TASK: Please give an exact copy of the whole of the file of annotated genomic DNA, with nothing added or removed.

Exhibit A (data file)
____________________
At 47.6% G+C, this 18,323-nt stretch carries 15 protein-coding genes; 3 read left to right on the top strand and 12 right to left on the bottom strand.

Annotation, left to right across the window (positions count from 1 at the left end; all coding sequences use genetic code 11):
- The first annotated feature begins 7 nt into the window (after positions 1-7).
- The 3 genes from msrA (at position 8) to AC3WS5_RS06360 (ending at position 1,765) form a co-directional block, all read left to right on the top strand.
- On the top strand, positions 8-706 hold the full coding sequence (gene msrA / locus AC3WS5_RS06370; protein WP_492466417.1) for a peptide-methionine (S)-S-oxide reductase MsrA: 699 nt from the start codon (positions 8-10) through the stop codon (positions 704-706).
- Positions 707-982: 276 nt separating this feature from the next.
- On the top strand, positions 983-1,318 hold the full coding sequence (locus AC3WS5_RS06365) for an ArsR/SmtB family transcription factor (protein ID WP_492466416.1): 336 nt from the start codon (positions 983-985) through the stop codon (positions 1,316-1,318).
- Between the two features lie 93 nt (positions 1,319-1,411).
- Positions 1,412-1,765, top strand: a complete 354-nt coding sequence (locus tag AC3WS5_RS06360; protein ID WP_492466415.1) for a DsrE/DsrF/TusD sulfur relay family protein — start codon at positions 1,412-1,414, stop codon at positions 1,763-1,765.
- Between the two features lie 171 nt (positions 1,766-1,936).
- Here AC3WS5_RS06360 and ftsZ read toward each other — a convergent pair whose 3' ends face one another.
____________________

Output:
At 47.6% G+C, this 18,323-nt stretch carries 15 protein-coding genes; 3 read left to right on the top strand and 12 right to left on the bottom strand.

Annotation, left to right across the window (positions count from 1 at the left end; all coding sequences use genetic code 11):
- The first annotated feature begins 7 nt into the window (after positions 1-7).
- The 3 genes from msrA (at position 8) to AC3WS5_RS06360 (ending at position 1,765) form a co-directional block, all read left to right on the top strand.
- On the top strand, positions 8-706 hold the full coding sequence (gene msrA / locus AC3WS5_RS06370; protein WP_492466417.1) for a peptide-methionine (S)-S-oxide reductase MsrA: 699 nt from the start codon (positions 8-10) through the stop codon (positions 704-706).
- Positions 707-982: 276 nt separating this feature from the next.
- On the top strand, positions 983-1,318 hold the full coding sequence (locus AC3WS5_RS06365) for an ArsR/SmtB family transcription factor (protein ID WP_492466416.1): 336 nt from the start codon (positions 983-985) through the stop codon (positions 1,316-1,318).
- Between the two features lie 93 nt (positions 1,319-1,411).
- Positions 1,412-1,765, top strand: a complete 354-nt coding sequence (locus tag AC3WS5_RS06360; protein ID WP_492466415.1) for a DsrE/DsrF/TusD sulfur relay family protein — start codon at positions 1,412-1,414, stop codon at positions 1,763-1,765.
- Between the two features lie 171 nt (positions 1,766-1,936).
- Here AC3WS5_RS06360 and ftsZ read toward each other — a convergent pair whose 3' ends face one another.